Austin Peralta is a 20-year-old pianist living in Los Angeles, CA. Involved with jazz from an early age, Peralta has been making major albums since he was 14 with high-caliber players alongside him like Miles Davis’ bassist Ron Carter. His most recent release, Endless Planets, is the first since Peralta joined Flying Lotus’ label, Brainfeeder—a label almost entirely comprising electronic musicians. These new surroundings show through on Peralta’s Endless Planets, which couples his standard contemporary jazz compositions with electronic manipulations from artists like Dr. Strangeloop.

Austin Peralta – Epilogue: Renaissance Bubbles by BRAINFEEDER

How would you compare the Los Angeles jazz scene to one in a city like New York?
Different is a nice way of putting it. Actually, I lived out in New York for a year—last year—just to sort of check it out. Compared to New York there is no jazz scene in L.A.—it’s a very small one. There are a handful of excellent players here, but to call what we have a scene, I wouldn’t go so far as to say that. We’ve got some good creative stuff going on here, but it’s all over the place, and it is dispersed across a large piece of land.

You recorded your first two albums, Maiden Voyage and Mantra, when you were 14 and 15 years old. How did you get paired with colossal players like Ron Carter and Buster Williams for those projects when you were so young?
That was pretty much pure chance. A Japanese label contacted me out of the blue because they had heard something that I put together as a demo when I was even younger. But to be honest, I don’t think of those albums as representative of myself because I didn’t get to control the sort of output of the record. It wasn’t really my vision per se. It was sort of the producer telling me, “Okay, you need to play these standards,” and in retrospect I don’t support those albums… Nor do I like them.

Endless Planets certainly exemplifies the shift in your musical surroundings since signing to Brainfeeder. Was it Dr. Strangeloop who first got you in touch with Flying Lotus?
Yeah, he did. I think it was about a year and a half or maybe even two years ago now. David Wexler [Dr. Strangeloop] took me over to his house, and he introduced us to each other. It was at that time that I actually had a copy of what was to become Endless Planets, and I gave it to [Flying Lotus] that night. Lotus quickly called me back, telling me that he loved it and he wanted to put it out on Brainfeeder.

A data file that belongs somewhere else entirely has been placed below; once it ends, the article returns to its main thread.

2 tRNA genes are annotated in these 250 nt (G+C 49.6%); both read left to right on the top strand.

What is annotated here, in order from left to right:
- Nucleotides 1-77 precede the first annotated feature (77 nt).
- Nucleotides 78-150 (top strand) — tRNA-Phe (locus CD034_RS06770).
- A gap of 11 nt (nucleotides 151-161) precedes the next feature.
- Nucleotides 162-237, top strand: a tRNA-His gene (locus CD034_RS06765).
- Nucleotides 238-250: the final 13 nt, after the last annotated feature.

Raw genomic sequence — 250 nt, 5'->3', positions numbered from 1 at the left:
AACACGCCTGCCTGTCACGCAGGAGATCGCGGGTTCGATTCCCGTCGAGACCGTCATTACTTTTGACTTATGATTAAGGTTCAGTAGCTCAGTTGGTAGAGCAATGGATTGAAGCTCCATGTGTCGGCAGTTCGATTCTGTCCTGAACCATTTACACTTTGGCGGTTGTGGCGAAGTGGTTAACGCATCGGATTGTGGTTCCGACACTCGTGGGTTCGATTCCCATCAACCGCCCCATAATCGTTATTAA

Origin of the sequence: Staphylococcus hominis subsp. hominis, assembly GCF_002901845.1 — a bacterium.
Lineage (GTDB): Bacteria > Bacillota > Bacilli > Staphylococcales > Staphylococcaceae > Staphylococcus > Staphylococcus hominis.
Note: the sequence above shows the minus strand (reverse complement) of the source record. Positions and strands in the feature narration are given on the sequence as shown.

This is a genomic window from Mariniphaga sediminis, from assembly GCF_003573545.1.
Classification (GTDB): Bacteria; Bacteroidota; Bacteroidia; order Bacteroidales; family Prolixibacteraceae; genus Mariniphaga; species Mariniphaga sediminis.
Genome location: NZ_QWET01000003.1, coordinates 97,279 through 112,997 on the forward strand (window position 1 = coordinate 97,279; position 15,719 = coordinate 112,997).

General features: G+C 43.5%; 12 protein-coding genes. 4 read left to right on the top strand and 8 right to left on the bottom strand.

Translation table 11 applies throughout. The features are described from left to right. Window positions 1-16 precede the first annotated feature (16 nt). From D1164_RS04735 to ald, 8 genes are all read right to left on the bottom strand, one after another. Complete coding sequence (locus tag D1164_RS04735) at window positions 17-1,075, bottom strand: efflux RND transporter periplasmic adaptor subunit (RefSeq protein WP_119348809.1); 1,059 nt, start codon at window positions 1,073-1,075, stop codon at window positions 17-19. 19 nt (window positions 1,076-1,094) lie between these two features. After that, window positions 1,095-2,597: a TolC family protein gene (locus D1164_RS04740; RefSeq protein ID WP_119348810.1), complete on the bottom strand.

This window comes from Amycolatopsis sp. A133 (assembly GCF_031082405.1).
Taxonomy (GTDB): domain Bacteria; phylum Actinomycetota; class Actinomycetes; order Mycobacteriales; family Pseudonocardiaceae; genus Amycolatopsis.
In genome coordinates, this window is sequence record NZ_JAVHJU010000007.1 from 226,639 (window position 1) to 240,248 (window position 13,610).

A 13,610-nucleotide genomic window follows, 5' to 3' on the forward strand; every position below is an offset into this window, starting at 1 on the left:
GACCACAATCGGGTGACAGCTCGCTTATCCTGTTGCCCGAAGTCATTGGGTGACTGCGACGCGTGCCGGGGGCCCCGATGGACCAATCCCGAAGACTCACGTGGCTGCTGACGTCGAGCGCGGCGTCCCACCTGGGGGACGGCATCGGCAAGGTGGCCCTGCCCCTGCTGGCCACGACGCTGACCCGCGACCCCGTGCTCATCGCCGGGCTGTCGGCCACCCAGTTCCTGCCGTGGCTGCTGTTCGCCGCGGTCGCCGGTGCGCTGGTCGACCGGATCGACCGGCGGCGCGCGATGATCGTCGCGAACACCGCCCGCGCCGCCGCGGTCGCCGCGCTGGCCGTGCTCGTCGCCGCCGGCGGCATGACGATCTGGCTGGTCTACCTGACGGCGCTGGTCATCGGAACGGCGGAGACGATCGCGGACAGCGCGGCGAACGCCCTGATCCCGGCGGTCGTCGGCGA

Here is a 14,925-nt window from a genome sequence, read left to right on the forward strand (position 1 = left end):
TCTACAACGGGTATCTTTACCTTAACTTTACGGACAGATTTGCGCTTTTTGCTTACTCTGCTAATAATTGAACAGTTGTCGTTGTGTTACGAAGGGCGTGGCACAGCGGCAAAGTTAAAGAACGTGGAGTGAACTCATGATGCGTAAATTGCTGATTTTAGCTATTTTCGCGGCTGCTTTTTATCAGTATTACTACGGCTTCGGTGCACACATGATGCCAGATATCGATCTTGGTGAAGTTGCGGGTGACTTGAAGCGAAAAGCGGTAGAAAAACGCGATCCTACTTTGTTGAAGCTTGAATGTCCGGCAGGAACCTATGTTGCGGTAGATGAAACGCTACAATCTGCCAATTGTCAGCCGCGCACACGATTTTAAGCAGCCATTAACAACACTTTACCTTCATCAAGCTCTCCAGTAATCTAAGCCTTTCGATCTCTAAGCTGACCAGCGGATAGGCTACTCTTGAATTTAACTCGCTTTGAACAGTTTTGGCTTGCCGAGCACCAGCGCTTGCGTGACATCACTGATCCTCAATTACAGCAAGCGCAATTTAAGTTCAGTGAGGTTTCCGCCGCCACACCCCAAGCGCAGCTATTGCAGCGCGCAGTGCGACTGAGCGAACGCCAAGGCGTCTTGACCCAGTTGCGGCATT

It seems as if the live aspects of Endless Planets were completed and then the electronic manipulations were added later. What was the process like?
As far as the actual acoustic live elements, all of the main compositions were recorded with a live group all playing together. Once I had that and I was figuring out how to arrange it, I went over to David’s house, and I felt like there was a missing piece. I wanted to link it all together, I wanted to find some sense of cohesion. Then we just put the music into his computer, and he started messing around—bridging together the films with these little electronic motifs, which I just thought worked brilliantly. But that all came after the live session.

Did you have any personal interests in electronic music before you met Flying Lotus and before you began working with Brainfeeder?
Most of it is older stuff. I was very much touched by the psychedelic influence of Pink Floyd and Jimi Hendrix and all of the things that they were doing, a lot of which was experimental electronic music in different ways. The way that Hendrix would manipulate the feedback from his guitar, and the way that Pink Floyd would use these sort of psychedelic electronic soundscapes in their music. It always invoked a really powerful place for me. That’s why I was totally open to produce music with Strangeloop.

It seems that introducing electronic music into the jazz world is not only bringing new life to jazz music, it’s also validating electronic music in the eyes of jazz listeners.
Yeah. It’s working in both directions. Also, the spirit of jazz is a spirit of freedom to embrace all sorts of possibilities. It’s working to validate electronic music and to reinvigorate jazz. It seems to work on all levels, which is cool. For a jazz fan to box electronic music in and say it only has “this much” capability is sort of absurd.

What are you working on now?
I have touring work happening right now, and I’m always writing new music. I have a whole record’s worth of material written already that’s just waiting to be recorded. So we’ll see what happens with that. I’m also doing a lot of session work around L.A. I recently joined Cinematic Orchestra, so we’ll be doing some touring as well.

What are you listening to right now that’s not jazz?
I listen to a lot of classical music, but it’s always changing. Recently I’ve been listening to a lot of this cat Prokofiev, who is a Russian composer, Janis Joplin, Björk—the more I listen to her the more I’m inspired by her—but it’s always different.

What have you been working on in your own playing?
I’m just trying to open my ears, you know? Constantly opening them, and by that I mean to really hear music deeply and interpret it on the fly with an open heart. Learning to really interact in an improvisational sense in the moment with authenticity. Just keeping the channels open so that you can receive information and transmit it.